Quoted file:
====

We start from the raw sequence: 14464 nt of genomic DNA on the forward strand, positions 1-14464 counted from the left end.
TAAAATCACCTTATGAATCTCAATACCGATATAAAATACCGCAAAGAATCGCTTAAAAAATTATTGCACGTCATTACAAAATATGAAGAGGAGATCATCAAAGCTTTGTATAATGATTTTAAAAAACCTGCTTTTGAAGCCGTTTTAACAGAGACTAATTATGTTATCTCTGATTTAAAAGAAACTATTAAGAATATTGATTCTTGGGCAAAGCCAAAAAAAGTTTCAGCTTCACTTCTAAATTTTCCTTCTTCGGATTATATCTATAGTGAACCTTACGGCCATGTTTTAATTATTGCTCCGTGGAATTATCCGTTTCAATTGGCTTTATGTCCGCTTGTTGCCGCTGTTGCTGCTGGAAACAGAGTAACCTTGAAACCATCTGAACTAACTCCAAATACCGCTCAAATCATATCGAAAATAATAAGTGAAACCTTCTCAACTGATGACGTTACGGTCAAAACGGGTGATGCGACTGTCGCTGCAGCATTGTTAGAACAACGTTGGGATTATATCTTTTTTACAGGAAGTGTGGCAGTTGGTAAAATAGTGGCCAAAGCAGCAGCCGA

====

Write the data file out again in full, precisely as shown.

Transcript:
We start from the raw sequence: 14464 nt of genomic DNA on the forward strand, positions 1-14464 counted from the left end.
TAAAATCACCTTATGAATCTCAATACCGATATAAAATACCGCAAAGAATCGCTTAAAAAATTATTGCACGTCATTACAAAATATGAAGAGGAGATCATCAAAGCTTTGTATAATGATTTTAAAAAACCTGCTTTTGAAGCCGTTTTAACAGAGACTAATTATGTTATCTCTGATTTAAAAGAAACTATTAAGAATATTGATTCTTGGGCAAAGCCAAAAAAAGTTTCAGCTTCACTTCTAAATTTTCCTTCTTCGGATTATATCTATAGTGAACCTTACGGCCATGTTTTAATTATTGCTCCGTGGAATTATCCGTTTCAATTGGCTTTATGTCCGCTTGTTGCCGCTGTTGCTGCTGGAAACAGAGTAACCTTGAAACCATCTGAACTAACTCCAAATACCGCTCAAATCATATCGAAAATAATAAGTGAAACCTTCTCAACTGATGACGTTACGGTCAAAACGGGTGATGCGACTGTCGCTGCAGCATTGTTAGAACAACGTTGGGATTATATCTTTTTTACAGGAAGTGTGGCAGTTGGTAAAATAGTGGCCAAAGCAGCAGCCGA